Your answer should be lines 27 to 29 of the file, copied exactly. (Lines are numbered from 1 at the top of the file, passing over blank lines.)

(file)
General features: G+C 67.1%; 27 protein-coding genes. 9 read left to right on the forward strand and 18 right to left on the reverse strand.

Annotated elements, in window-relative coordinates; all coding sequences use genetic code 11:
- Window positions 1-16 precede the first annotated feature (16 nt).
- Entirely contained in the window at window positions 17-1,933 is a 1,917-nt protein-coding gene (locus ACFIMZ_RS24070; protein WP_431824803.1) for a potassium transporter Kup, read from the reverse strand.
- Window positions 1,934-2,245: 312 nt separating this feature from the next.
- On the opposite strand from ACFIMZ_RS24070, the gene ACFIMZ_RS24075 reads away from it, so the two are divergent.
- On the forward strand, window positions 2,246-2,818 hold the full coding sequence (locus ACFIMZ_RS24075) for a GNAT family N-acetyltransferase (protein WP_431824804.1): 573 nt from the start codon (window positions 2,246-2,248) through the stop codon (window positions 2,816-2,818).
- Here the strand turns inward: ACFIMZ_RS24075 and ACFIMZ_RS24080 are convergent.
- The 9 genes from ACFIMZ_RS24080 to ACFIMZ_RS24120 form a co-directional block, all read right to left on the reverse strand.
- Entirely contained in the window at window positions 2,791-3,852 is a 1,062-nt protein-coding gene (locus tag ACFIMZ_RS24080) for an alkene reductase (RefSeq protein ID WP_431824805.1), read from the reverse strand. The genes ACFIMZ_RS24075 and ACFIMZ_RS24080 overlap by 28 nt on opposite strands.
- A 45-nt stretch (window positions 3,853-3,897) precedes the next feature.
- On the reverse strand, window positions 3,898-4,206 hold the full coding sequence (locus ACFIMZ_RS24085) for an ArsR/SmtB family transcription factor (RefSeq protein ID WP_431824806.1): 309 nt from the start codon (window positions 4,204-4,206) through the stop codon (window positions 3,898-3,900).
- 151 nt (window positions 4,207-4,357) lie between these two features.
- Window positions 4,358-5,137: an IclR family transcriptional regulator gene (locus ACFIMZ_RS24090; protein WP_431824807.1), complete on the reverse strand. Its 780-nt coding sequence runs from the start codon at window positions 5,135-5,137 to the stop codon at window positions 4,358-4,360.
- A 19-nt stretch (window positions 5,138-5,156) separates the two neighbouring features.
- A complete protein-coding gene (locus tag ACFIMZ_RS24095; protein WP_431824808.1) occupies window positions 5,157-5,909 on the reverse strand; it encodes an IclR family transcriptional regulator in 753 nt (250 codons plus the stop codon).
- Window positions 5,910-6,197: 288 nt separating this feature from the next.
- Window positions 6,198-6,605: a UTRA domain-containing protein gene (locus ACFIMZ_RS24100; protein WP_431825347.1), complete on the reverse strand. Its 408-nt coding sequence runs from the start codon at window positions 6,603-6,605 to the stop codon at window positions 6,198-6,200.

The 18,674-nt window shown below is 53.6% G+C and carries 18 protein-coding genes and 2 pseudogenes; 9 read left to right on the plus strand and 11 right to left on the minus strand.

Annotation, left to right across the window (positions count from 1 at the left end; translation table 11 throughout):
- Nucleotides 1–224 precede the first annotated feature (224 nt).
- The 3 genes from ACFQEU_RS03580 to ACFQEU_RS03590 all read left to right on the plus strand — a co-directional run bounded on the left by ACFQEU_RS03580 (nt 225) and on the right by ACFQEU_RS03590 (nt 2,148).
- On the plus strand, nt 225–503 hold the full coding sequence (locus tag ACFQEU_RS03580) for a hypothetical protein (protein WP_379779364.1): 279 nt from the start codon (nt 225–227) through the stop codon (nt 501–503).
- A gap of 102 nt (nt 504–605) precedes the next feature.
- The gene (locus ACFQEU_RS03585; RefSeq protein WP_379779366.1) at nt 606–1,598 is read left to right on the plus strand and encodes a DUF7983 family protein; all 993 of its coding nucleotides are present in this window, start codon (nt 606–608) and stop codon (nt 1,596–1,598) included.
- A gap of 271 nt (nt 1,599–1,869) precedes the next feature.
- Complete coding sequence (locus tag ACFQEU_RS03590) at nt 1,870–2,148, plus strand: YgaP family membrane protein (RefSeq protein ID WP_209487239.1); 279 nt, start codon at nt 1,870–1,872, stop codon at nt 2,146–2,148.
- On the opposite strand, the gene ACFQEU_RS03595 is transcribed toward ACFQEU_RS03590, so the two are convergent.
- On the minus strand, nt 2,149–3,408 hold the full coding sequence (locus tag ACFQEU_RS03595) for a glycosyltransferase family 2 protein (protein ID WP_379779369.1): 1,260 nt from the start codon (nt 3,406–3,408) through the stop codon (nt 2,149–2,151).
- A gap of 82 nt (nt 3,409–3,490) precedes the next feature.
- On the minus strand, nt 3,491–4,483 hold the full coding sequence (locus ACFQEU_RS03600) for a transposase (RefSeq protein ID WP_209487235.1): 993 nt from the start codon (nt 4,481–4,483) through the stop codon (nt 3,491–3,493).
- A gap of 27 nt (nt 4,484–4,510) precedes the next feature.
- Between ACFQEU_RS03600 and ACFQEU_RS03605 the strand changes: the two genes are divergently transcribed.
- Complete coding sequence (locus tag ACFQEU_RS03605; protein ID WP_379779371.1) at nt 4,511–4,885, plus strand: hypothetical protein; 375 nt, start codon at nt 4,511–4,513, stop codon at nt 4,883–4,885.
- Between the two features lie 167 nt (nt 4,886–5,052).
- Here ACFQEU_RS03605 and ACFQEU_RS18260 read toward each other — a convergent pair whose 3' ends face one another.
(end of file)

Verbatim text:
- Complete coding sequence (locus tag ACFQEU_RS03590) at nt 1,870–2,148, plus strand: YgaP family membrane protein (RefSeq protein ID WP_209487239.1); 279 nt, start codon at nt 1,870–1,872, stop codon at nt 2,146–2,148.
- On the opposite strand, the gene ACFQEU_RS03595 is transcribed toward ACFQEU_RS03590, so the two are convergent.
- On the minus strand, nt 2,149–3,408 hold the full coding sequence (locus tag ACFQEU_RS03595) for a glycosyltransferase family 2 protein (protein ID WP_379779369.1): 1,260 nt from the start codon (nt 3,406–3,408) through the stop codon (nt 2,149–2,151).